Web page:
Becoming a B Corp

Daniel YergerAbout the Firm 1 Comment

Back in March, we shared about our application to become a Certified B Corp. As of last week, we were excited to be confirmed as a Certified B Corporation, joining several thousand businesses around the world in placing the needs of our team, clients, and our community over pure profit as a legal foundation for MY Wealth Planners®. When we first submitted our application for certification, we were initially scored at 118.1 points, and by the time we were completely certified, we were pleased to finalize our score at 114.8, which is over two times the score of the median business that applies for certification (50.9 points.)

In celebration of the occasion, we thought we would share the factors that contributed to our certification, what areas we struggled in, and our thoughts about the mission and impact of MY Wealth Planners® going forward.

Earning B Corp Certification

As a refresher, scoring for the B Corp Impact Assessment is broken into five major categories: Governance, workers, community, environment, and customers. Respectively, we scored as follows:

Assessed Area

Possible Points

MY Wealth Planners®

Score (%)

Governance 19.8 15.7 79.29%
Workers 46.13 38.9 84.32%
Community 39.84 27.2 68.27%
Environment 17.01 8.8 51.73%
Customers 63.76 23.8


In the area of Governance, the primary drivers of the scoring are transparency and ownership opportunities within the organization. This means that the assessment focuses heavily on not only who runs the show, but how the show is run. Questions poke and prod at the subject of management structure, how much is shared with employees and team members versus “kept close to the chest,” and there is an emphasis on pathways to employee or team ownership of the company, rather than it being privately held or taken public.

Our highest-scoring area was Workers, and I’m extremely proud of this area. The Workers assessment heavily focuses on compensation and benefits for team members, both in objective terms (e.g., do you pay a living wage, offer a high match on the retirement plan, etc.) and in subjective terms, such as how much I, as the owner, am paid as a multiple of the lowest-paid employee’s wages. In this regard, our compensation is considered extremely generous, and consequently, we scored well.

Community impact was another area in which we had many strengths to show. Particularly, the emphasis in this area was on the employment of, and utilization of, under-represented groups. As a veteran myself, and as a firm that’s 33% female today, we score well in a number of these dimensions. However, we also score well in that many of our major software applications and vendors are also representative of underrepresented populations, and so with both our heavy engagement in volunteerism and donating of money to non-profits, we also see a strong showing in this dimension by supporting those minority-owned businesses and organizations.

Environmental is an area of the B Corp Impact Assessment that is tough for us to score on in general. Because the B Corp Impact Assessment tries to treat companies as uniformly as can be, there are many questions in the Environmental that we cannot answer and receive points for. That said, I would say we scored a “perfect score” in the elements we can be assessed on. For example, Longmont, CO, uses a large amount of renewable energy as part of its utilities grid under the Platt River Power Authority, and has a goal to reach 90%+ renewable energy by 2030 (and is on track to meet it!) We also run a borderline paperless office, preferring digital communication and documents at all times when possible, which reduces our environmental impact substantially.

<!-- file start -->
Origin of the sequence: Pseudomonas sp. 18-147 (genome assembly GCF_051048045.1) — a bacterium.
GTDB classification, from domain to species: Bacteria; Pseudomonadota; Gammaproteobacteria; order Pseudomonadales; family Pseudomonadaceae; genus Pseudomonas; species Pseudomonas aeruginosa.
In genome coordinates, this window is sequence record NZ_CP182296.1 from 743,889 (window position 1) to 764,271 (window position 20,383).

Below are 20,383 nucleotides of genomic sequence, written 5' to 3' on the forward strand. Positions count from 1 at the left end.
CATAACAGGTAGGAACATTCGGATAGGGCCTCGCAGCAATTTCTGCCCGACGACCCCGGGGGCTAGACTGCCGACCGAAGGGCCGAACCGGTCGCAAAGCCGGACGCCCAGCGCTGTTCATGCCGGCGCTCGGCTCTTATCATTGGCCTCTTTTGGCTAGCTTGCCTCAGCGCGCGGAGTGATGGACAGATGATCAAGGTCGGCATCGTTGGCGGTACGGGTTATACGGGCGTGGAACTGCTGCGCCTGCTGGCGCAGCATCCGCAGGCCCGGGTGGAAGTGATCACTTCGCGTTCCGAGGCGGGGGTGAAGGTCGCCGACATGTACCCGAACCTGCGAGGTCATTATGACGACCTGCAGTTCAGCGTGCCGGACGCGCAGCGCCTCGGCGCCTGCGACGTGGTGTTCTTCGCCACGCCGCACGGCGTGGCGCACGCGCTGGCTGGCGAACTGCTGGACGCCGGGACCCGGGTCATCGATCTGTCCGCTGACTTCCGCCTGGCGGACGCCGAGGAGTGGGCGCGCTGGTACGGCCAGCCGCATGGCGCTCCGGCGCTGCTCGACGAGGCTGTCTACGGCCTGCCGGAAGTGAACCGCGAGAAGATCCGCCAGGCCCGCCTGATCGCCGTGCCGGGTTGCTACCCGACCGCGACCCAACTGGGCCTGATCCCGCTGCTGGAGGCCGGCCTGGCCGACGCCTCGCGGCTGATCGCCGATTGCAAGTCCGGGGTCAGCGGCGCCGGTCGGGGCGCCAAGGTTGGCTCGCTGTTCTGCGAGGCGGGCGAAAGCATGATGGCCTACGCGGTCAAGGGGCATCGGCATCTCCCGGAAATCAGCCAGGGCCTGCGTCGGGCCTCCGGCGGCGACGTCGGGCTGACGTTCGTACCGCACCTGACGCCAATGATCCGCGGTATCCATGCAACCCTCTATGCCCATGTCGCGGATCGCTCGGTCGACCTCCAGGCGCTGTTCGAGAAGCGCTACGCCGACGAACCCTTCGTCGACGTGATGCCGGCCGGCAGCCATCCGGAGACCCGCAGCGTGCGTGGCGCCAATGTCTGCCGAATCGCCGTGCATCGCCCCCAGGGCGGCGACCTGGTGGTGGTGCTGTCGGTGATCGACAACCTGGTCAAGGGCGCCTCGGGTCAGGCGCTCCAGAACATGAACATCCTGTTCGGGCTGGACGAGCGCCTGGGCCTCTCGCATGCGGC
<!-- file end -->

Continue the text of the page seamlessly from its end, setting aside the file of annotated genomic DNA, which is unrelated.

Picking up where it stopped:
Finally Customers. Deep sigh. This area doesn’t look like we scored well, but I think it’s an area worth deeper discussion, so it’ll get it’s own section after we review the “could be improved” dimensions of other assessment areas.

Areas for B Corp Impact Improvement

Our primary “falling short” in the governance category fundamentally revolves around Dan, funnily enough. Essentially, the B Corp Impact philosophy focuses on the good of the world as a whole, and consequently, takes a skeptical view toward single individual or private ownership of companies, rather than opening it up for the employees of the company to own the establishment. This area is not something I anticipate changing in the short term about MY Wealth Planners®, but it is a long term goal to eventually allow team members to become equity owners of the firm. Today, this is somewhat moderated by the presence of a gainshare program, in which employees do share directly in the profits of the company assuming it’s profitable, though that does not entitle them to ownership or actual equity. One area that can be more immediately improved is the level of transparency and reporting provided to the team. While we do practice open bookkeeping and share KPIs for the firm openly with the team, there are metrics such as financial ratios and the like that, while calculable, are not already shared that could be added to the information shared within the firm.

Ironically, there is very little to improve in the Workers category. Even though we did not score a perfect score in this area, one of the issues I’ve found with the B Corp Impact Assessment is that it does not award points if you do not engage in a behavior as a company. So, for example, we did not receive any points regarding how well we pay part time workers or contractors because we do not have part time workers or contractors. This is because of my own preference that whomever we employ at the company, they can receive compensation and benefits sufficient to support themselves and their family if needed; while there are many good part time jobs and reasons to work part time, these reasons simply don’t apply to MY Wealth Planners® today, and consequently, we missed out on those points.